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by Shane Stokes
November 22, 2017
Photography by Kristof Ramon and Cor Vos
Usually the “Story behind the story” series on CyclingTips focuses on articles that we ourselves worked upon. In this case, we are looking at the origins of an important story that surfaced in September 2016, and which has had a long and far-reaching effect on professional cycling.
The report, written by Daily Mail chief sports reporter Matt Lawton, quoted an anonymous source who said that a mystery package was transported from Britain, via Switzerland, to France by Simon Cope, a British Cycling employee at the time.
It was brought to La Toussuire, the finish location of the final stage of the Critérium Dauphiné on June 12, 2011. Bradley Wiggins had just been crowned the winner of that race and, as would later emerge, was administered the contents of the package by Richard Freeman, who was then a Team Sky doctor.
Coming on the heels of a leak by Russian hackers Fancy Bears, which showed that Wiggins had received injections of the powerful corticosteroid triamcinolone on June 29, 2011 – as well as in June 2012 and April 2013 – the story was a huge one. The controversy over it was exacerbated when the team gave at least two untrue statements in seeking to explain the delivery.
A British parliamentary inquiry chaired by the MP Damian Collins was launched, as was a UK Anti Doping (UKAD) investigation. The latter ended last week with UKAD saying that because of a lack of medical records, allegedly lost when Freeman’s laptop was stolen on holiday, there was no way to either prove or disprove Team Sky’s claim that the package contained the legal decongestant Flumicil. Freeman has repeatedly refused to testify, citing ill health.
The parliamentary inquiry will deliver its final report in the coming weeks. Meanwhile the General Medical Council, the public body that maintains the official register of medical practitioners within the United Kingdom, is looking into the matter and could potentially uncover more information.
In the interview that follows, Lawton details how his story came about, the mistruths he was told by a panicking Team Sky, the range of emotions he felt as relationships were forever changed, his assessment of Wiggins’ so-called exoneration statement last week, and the direction he feels this story may go in the future.
CyclingTips: Could we start by going through how the story came about?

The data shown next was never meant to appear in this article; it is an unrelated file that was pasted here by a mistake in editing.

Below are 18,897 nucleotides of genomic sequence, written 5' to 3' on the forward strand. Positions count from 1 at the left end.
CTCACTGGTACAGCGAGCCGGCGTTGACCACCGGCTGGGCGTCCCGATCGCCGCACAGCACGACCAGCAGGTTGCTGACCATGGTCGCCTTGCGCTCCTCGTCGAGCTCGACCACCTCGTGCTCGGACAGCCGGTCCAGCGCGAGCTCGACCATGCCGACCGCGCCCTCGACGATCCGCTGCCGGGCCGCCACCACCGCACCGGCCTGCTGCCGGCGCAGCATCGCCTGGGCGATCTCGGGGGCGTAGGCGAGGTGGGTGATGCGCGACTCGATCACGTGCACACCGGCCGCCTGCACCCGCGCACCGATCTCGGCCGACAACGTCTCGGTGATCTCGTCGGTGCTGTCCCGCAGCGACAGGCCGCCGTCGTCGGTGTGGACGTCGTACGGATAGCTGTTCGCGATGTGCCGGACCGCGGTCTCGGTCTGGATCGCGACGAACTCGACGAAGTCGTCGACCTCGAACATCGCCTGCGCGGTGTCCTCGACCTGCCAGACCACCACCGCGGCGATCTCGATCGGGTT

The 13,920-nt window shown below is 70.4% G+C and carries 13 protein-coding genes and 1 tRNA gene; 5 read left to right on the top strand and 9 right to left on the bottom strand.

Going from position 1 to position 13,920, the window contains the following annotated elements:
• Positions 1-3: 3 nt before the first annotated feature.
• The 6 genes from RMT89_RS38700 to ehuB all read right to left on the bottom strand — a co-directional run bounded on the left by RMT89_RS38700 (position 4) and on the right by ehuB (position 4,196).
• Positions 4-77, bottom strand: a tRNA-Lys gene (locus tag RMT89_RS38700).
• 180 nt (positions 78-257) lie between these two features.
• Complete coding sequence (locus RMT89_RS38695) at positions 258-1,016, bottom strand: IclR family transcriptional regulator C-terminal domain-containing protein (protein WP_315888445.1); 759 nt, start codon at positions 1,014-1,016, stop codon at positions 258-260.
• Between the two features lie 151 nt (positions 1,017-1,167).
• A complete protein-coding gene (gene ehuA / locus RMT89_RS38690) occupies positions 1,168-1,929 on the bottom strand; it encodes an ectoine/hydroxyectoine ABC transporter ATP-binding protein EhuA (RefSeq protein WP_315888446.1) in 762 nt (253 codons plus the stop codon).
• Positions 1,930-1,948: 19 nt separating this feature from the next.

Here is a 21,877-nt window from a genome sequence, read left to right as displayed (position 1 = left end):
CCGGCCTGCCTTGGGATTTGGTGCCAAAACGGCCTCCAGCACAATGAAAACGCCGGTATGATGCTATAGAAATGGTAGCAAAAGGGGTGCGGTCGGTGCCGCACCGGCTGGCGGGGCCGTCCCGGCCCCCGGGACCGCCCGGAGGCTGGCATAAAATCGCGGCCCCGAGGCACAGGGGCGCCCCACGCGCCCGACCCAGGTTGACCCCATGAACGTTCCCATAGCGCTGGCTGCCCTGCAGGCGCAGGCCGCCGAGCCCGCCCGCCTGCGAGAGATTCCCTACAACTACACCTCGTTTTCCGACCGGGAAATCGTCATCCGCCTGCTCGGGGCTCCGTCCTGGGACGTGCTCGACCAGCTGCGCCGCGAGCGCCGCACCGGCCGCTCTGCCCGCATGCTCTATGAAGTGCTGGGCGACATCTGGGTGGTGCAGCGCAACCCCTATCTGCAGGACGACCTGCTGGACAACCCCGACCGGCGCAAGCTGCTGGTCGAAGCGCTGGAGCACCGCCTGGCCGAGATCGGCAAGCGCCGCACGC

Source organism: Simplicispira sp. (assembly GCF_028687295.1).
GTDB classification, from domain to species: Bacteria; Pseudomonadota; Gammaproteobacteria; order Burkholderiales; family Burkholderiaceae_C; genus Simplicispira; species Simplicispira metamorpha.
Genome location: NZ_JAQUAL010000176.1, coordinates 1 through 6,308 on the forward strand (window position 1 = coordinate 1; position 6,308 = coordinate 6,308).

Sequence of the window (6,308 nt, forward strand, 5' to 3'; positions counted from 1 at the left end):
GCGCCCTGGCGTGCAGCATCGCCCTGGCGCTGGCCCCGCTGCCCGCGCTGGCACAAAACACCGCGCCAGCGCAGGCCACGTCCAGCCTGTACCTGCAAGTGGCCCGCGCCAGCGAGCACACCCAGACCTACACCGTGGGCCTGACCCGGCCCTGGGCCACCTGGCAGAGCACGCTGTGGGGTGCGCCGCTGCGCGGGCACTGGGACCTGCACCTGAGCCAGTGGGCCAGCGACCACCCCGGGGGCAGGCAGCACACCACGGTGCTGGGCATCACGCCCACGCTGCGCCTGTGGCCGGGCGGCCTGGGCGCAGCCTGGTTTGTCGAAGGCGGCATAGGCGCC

Matt Lawton: How it started was the source for the information contacted me on the back of the Fancy Bears’ stuff, two or three weeks before the article was finally published.
Can you explain how the team reacted when you first approached them?
I think it was a Thursday when I sent emails to British Cycling, Team Sky, and Bradley’s representatives at XIX Entertainment.
There was then an intervention on the Saturday from another cycling contact, prompted actually by my phone call. I was trying to get an idea of how it worked after a race. I was trying to build a picture from somebody involved in professional cycling. I’ve been to races, you’ve been to races, I was trying to get a picture of how things break down at the end of a race, in terms of a team bus and all that sort of stuff.
The person I contacted was someone I trusted. I gave them some insight into what I was looking into. That then promptly them to… let’s just say they wanted to believe that there was nothing suspicious, so they then brokered a meeting between myself and Brailsford for the following week.
At the same time that person spoke to Simon Cope. On that Saturday I got a phone call back from the intermediary, basically saying that ‘the story is wrong. Simon Cope wasn’t there to deliver a package, he was there to see Emma Pooley. She was there in France.’
At that time I had a good relationship with Brad. I thought I had an okay relationship with Sky. It wasn’t the closest relationship with Brailsford, but I thought it was okay. I had been out on a training camp in January and followed them too on the Tour.
I thought, ‘oh God, I’ve dropped an almighty bollock here. If I’ve fired off these emails already and the whole story is a load of nonsense, if Simon Cope wasn’t there with a package, but to see Emma Pooley, I have probably torched some decent relationships.’
I put the phone down. I just thought to myself, ‘I’ll see if I can establish if Emma Pooley was there and why she was there. If there was a women’s race on the same day, or whatever.’
Luckily Emma Pooley is organised enough to have her own website and keeps all her race results there. And there it was, showing that she raced that day in Spain. So I went back to the intermediary and said, ‘Simon Cope is bullshitting you, because Emma Pooley was in Spain.’